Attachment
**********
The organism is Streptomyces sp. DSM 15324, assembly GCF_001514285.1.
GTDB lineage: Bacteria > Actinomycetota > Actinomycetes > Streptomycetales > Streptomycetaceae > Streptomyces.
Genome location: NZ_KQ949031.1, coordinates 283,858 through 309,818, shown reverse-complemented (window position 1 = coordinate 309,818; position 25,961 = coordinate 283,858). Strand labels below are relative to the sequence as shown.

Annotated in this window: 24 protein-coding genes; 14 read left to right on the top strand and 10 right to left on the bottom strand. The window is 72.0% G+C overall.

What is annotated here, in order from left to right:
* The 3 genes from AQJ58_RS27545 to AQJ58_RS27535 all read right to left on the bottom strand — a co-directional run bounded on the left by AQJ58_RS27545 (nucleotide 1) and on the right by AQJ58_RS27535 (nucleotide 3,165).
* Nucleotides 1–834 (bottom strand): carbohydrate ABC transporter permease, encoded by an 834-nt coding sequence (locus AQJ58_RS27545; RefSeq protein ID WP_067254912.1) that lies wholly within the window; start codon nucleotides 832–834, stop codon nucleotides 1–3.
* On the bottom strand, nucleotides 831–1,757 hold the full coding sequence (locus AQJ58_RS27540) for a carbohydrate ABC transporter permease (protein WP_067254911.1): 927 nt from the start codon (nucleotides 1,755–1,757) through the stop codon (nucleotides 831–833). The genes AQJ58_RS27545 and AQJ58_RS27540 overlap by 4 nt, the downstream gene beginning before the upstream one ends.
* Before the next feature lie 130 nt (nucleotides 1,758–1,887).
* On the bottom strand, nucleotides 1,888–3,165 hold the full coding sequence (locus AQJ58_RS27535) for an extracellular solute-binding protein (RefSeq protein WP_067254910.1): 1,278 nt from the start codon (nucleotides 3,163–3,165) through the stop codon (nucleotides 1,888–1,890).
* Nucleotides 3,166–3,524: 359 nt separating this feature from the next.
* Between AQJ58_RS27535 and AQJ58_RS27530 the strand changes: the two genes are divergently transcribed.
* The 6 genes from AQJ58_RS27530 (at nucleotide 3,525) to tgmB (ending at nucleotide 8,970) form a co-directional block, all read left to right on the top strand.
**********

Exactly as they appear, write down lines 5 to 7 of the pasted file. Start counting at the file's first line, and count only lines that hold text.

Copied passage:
What is annotated here, in order from left to right:
* The 3 genes from AQJ58_RS27545 to AQJ58_RS27535 all read right to left on the bottom strand — a co-directional run bounded on the left by AQJ58_RS27545 (nucleotide 1) and on the right by AQJ58_RS27535 (nucleotide 3,165).
* Nucleotides 1–834 (bottom strand): carbohydrate ABC transporter permease, encoded by an 834-nt coding sequence (locus AQJ58_RS27545; RefSeq protein ID WP_067254912.1) that lies wholly within the window; start codon nucleotides 832–834, stop codon nucleotides 1–3.